To investigate soluble IL-2 receptor (sIL-2R) levels in nasal allergy, the sera and nasal secretions from patients with nasal allergy and from healthy subjects were subjected to a double-epitope enzyme-linked immunosorbent assay. Significant elevation of sIL-2R concentrations in the sera and nasal secretions was observed in the allergy patients (n = 26) compared with those of healthy subjects (n = 9). IL-2R-positive (CD25+) cells were observed in the crust formed in an allergic nasal mucosa. The concentration of sIL-2R in the sera correlated neither with the eosinophil count of the peripheral blood count nor with clinical severity. The concentration of sIL-2R in the nasal secretions was significantly higher compared with that in the sera from allergic patients (p < 0.01), whereas no significant difference was observed between sIL-2R levels in the sera and nasal sections from normal subjects. These findings indicate that sIL-2R plays an essential role in allergic processes by regulating IL-2R-positive cells recruited into the nasal mucosa.
1). To be able to recognize allergic fungal sinusitis (AFS), a common and underdiagnosed condition.
A 28 years old man presented with yet another flare up of chronic sinusitis (he also had a history of allergic rhinitis), complaining of impaired taste and smell, itching in ears, and minimal epistaxis—mainly on the right side—after blowing his nose. The physical exam revealed a hyperemic nasal mucosa smeared with bright red blood and covered with yellowish crusts. The right inferior turbinate was pink and swollen. Investigations: skin prick test for Curvularia lunata was positive, white blood cell count was 7.700, with 9% eosinophils (with an absolute eosinophil count of 704), radio-allergo-sorbent test for Curvularia lunata was positive, total serum immunoglobulin E was 1926 IU/ml, serum eosinophilic cationic protein was 80 micrograms/l. A CT scan of the sinuses revealed pansinusitis and a soft tissue process (with multiple areas of calcification) in the right maxillary sinus eroding through the supero-medial wall into the right orbit. The patient was treated surgically. Analysis of debrided tissue revealed on histology large amounts of eosinophil-rich mucoid material, necrosis and bone remodeling. The bacterial smears and tissue cultures were negative. The silver impregnation stain revealed fungal short hyphal elements. Tissue fungal cultures grew Curvularia lunata.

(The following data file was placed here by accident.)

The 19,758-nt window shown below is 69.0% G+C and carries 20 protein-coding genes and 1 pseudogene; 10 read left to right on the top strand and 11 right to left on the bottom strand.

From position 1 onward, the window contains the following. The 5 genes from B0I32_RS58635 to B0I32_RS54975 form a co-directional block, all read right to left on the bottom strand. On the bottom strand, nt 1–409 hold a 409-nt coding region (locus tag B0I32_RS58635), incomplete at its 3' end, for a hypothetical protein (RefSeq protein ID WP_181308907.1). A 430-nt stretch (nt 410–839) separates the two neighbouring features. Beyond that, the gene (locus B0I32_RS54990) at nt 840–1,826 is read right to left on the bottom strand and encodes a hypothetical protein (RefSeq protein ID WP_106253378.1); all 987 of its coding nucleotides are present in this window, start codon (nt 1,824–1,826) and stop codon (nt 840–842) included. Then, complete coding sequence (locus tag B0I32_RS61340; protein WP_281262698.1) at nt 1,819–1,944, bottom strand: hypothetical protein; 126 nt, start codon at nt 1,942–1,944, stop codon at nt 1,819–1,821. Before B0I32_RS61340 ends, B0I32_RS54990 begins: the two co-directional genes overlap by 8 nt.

Although responsible for many cases of chronic rhino-sinusitis, AFS is heavily underdiagnosed. We present a case with some unusual features. Our patient had AFS, which tends to affect patients with significant immune deficiencies (our patient was immunocompetent).
The invasion into orbit (usually a disastrous complication) was discovered only as accidental finding on a CT scan.
Positive radioallergosorbent test (RAST) results, skin test results, or presence of serum precipitins for fungal allergens, in combination with fungal culture results that match that particular fungal species, are crucial in making a diagnosis of allergic fungal sinusitis.
Some believe that allergic fungal sinusitis may be a trigger of chronic rhinosinusitis in up to 93% of cases. Taking into consideration the lack of specificity of nasal eosinophilia, and the ubiquicity of fungal colonization of the nose, it has been proposed to apply the term AFS only to those patients with chronic rhinosinusitis that fulfill the above criteria. Therapy is surgical.
Objective and design
This study is aimed at exploring the role of neurokinin-1 receptor (NK-1R) in the development of allergic rhinitis (AR) in rats.
Sprague–Dawley rats were sensitized and challenged with ovalbumin to induce AR. The rats were treated intranasally with saline, control, or NK-1R-specific small interfering RNA (siRNA) before and during the challenge period. The numbers of sneezes and nose rubs and amount of nasal secretion in individual rats were measured. The levels of NK-1R expression in the nasal mucosal tissues after the last challenge were determined. The numbers of eosinophils in the collected nasal lavage fluid and the levels of serum interleukin (IL)-5 in individual rats were determined.
The levels of NK-1R expression in the nasal mucosal tissues of the AR rats that had been treated with saline or control siRNA were significantly higher than those in the healthy controls and the rats treated with NK-1R-specific siRNA, demonstrating NK-1R silencing. Furthermore, knockdown of NK-1R expression significantly reduced the amounts of sneezing, nose rubbing, and nasal secretions in AR rats. Knockdown of NK-1R expression also significantly eliminated eosinophil infiltration in the nasal tissues and reduced the levels of serum IL-5 in rats.
Knockdown of NK-1R expression decreased allergic inflammation in nasal mucosal tissues and alleviated the allergic rhinitis symptoms, suggesting that NK-1R may be a critical mediator of the development of AR.
Allergic rhinitis; NK-1R; siRNA; Rats
Nasal congestion is a common symptom in rhinitis (both allergic and nonallergic), rhinosinusitis and nasal polyposis. Congestion can also be caused by physical obstruction of nasal passages and/or modulation of sensory perception. Mucosal inflammation underlies many of the specific and interrelated factors that contribute to nasal congestion, as well as other symptoms of both allergic rhinitis and rhinosinusitis. A wide range of biologically active agents (eg, histamine, tumor necrosis factor-α, interleukins, cell adhesion molecules) and cell types contribute to inflammation, which can manifest as venous engorgement, increased nasal secretions and tissue swelling/edema, ultimately leading to impaired airflow and the sensation of nasal congestion. Inflammation-induced changes in the properties of sensory afferents (eg, expression of peptides and receptors) that innervate the nose can also contribute to altered sensory perception, which may result in a subjective feeling of congestion. Increased understanding of the mechanisms underlying inflammation can facilitate improved treatment selection and the development of new therapies for congestion.
allergic rhinitis; congestion; obstruction; pathophysiology; rhinosinusitis